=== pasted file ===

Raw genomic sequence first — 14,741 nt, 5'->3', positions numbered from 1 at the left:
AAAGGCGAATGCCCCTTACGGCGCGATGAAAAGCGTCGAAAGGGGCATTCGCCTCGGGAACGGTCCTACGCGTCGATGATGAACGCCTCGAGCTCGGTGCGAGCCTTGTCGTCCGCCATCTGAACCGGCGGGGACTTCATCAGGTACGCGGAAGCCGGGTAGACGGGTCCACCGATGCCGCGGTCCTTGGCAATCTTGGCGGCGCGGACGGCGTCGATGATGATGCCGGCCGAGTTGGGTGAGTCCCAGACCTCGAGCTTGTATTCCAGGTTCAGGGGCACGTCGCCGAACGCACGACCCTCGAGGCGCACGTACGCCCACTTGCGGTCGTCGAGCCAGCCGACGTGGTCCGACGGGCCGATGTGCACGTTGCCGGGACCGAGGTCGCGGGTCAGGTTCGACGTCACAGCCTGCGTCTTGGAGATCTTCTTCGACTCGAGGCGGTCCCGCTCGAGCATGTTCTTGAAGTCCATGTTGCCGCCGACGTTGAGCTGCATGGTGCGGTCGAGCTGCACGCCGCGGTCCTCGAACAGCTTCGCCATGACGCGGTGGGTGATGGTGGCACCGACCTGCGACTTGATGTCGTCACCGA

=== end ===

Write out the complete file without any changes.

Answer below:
Raw genomic sequence first — 14,741 nt, 5'->3', positions numbered from 1 at the left:
AAAGGCGAATGCCCCTTACGGCGCGATGAAAAGCGTCGAAAGGGGCATTCGCCTCGGGAACGGTCCTACGCGTCGATGATGAACGCCTCGAGCTCGGTGCGAGCCTTGTCGTCCGCCATCTGAACCGGCGGGGACTTCATCAGGTACGCGGAAGCCGGGTAGACGGGTCCACCGATGCCGCGGTCCTTGGCAATCTTGGCGGCGCGGACGGCGTCGATGATGATGCCGGCCGAGTTGGGTGAGTCCCAGACCTCGAGCTTGTATTCCAGGTTCAGGGGCACGTCGCCGAACGCACGACCCTCGAGGCGCACGTACGCCCACTTGCGGTCGTCGAGCCAGCCGACGTGGTCCGACGGGCCGATGTGCACGTTGCCGGGACCGAGGTCGCGGGTCAGGTTCGACGTCACAGCCTGCGTCTTGGAGATCTTCTTCGACTCGAGGCGGTCCCGCTCGAGCATGTTCTTGAAGTCCATGTTGCCGCCGACGTTGAGCTGCATGGTGCGGTCGAGCTGCACGCCGCGGTCCTCGAACAGCTTCGCCATGACGCGGTGGGTGATGGTGGCACCGACCTGCGACTTGATGTCGTCACCGA